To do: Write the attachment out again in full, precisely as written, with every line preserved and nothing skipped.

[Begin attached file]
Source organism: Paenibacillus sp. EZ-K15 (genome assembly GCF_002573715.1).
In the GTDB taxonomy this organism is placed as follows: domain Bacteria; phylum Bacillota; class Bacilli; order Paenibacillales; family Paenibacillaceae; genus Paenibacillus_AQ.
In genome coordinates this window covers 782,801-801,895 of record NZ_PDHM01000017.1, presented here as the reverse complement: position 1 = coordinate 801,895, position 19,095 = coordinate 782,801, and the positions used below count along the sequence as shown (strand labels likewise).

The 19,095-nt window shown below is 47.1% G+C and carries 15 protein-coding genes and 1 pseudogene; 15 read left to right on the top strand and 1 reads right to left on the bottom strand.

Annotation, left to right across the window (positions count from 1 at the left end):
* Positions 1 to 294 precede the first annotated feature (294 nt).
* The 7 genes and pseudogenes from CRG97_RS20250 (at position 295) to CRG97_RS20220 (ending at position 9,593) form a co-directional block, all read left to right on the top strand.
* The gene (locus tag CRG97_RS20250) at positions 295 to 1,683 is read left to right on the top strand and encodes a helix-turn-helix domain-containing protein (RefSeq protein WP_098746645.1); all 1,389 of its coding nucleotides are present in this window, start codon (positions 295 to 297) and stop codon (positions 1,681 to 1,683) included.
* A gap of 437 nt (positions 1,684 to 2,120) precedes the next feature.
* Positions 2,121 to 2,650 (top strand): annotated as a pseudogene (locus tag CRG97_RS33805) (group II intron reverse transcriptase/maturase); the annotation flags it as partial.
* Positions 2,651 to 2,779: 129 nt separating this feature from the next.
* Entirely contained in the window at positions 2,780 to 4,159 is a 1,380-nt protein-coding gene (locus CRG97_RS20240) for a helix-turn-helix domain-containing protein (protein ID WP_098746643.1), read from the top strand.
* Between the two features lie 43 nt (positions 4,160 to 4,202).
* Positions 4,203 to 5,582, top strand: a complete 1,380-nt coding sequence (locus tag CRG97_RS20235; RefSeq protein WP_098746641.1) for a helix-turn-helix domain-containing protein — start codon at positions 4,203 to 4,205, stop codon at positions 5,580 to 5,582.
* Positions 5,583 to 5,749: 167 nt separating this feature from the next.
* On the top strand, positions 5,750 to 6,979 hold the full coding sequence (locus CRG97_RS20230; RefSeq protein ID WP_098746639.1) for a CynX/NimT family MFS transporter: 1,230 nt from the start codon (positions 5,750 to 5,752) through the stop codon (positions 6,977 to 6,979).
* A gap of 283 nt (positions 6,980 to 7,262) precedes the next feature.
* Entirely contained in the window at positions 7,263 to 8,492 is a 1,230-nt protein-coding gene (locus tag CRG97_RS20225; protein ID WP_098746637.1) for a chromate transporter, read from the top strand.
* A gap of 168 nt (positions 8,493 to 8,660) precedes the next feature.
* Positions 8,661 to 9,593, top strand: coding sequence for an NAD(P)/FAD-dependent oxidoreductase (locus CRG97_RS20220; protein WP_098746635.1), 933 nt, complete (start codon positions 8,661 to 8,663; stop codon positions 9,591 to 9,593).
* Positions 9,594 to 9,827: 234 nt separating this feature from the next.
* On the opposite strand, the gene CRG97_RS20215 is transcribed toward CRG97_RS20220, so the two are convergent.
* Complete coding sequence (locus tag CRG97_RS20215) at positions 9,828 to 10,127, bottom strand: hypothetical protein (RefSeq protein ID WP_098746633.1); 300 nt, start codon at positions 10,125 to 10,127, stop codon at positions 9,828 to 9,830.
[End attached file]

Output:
Source organism: Paenibacillus sp. EZ-K15 (genome assembly GCF_002573715.1).
In the GTDB taxonomy this organism is placed as follows: domain Bacteria; phylum Bacillota; class Bacilli; order Paenibacillales; family Paenibacillaceae; genus Paenibacillus_AQ.
In genome coordinates this window covers 782,801-801,895 of record NZ_PDHM01000017.1, presented here as the reverse complement: position 1 = coordinate 801,895, position 19,095 = coordinate 782,801, and the positions used below count along the sequence as shown (strand labels likewise).

The 19,095-nt window shown below is 47.1% G+C and carries 15 protein-coding genes and 1 pseudogene; 15 read left to right on the top strand and 1 reads right to left on the bottom strand.

Annotation, left to right across the window (positions count from 1 at the left end):
* Positions 1 to 294 precede the first annotated feature (294 nt).
* The 7 genes and pseudogenes from CRG97_RS20250 (at position 295) to CRG97_RS20220 (ending at position 9,593) form a co-directional block, all read left to right on the top strand.
* The gene (locus tag CRG97_RS20250) at positions 295 to 1,683 is read left to right on the top strand and encodes a helix-turn-helix domain-containing protein (RefSeq protein WP_098746645.1); all 1,389 of its coding nucleotides are present in this window, start codon (positions 295 to 297) and stop codon (positions 1,681 to 1,683) included.
* A gap of 437 nt (positions 1,684 to 2,120) precedes the next feature.
* Positions 2,121 to 2,650 (top strand): annotated as a pseudogene (locus tag CRG97_RS33805) (group II intron reverse transcriptase/maturase); the annotation flags it as partial.
* Positions 2,651 to 2,779: 129 nt separating this feature from the next.
* Entirely contained in the window at positions 2,780 to 4,159 is a 1,380-nt protein-coding gene (locus CRG97_RS20240) for a helix-turn-helix domain-containing protein (protein ID WP_098746643.1), read from the top strand.
* Between the two features lie 43 nt (positions 4,160 to 4,202).
* Positions 4,203 to 5,582, top strand: a complete 1,380-nt coding sequence (locus tag CRG97_RS20235; RefSeq protein WP_098746641.1) for a helix-turn-helix domain-containing protein — start codon at positions 4,203 to 4,205, stop codon at positions 5,580 to 5,582.
* Positions 5,583 to 5,749: 167 nt separating this feature from the next.
* On the top strand, positions 5,750 to 6,979 hold the full coding sequence (locus CRG97_RS20230; RefSeq protein ID WP_098746639.1) for a CynX/NimT family MFS transporter: 1,230 nt from the start codon (positions 5,750 to 5,752) through the stop codon (positions 6,977 to 6,979).
* A gap of 283 nt (positions 6,980 to 7,262) precedes the next feature.
* Entirely contained in the window at positions 7,263 to 8,492 is a 1,230-nt protein-coding gene (locus tag CRG97_RS20225; protein ID WP_098746637.1) for a chromate transporter, read from the top strand.
* A gap of 168 nt (positions 8,493 to 8,660) precedes the next feature.
* Positions 8,661 to 9,593, top strand: coding sequence for an NAD(P)/FAD-dependent oxidoreductase (locus CRG97_RS20220; protein WP_098746635.1), 933 nt, complete (start codon positions 8,661 to 8,663; stop codon positions 9,591 to 9,593).
* Positions 9,594 to 9,827: 234 nt separating this feature from the next.
* On the opposite strand, the gene CRG97_RS20215 is transcribed toward CRG97_RS20220, so the two are convergent.
* Complete coding sequence (locus tag CRG97_RS20215) at positions 9,828 to 10,127, bottom strand: hypothetical protein (RefSeq protein ID WP_098746633.1); 300 nt, start codon at positions 10,125 to 10,127, stop codon at positions 9,828 to 9,830.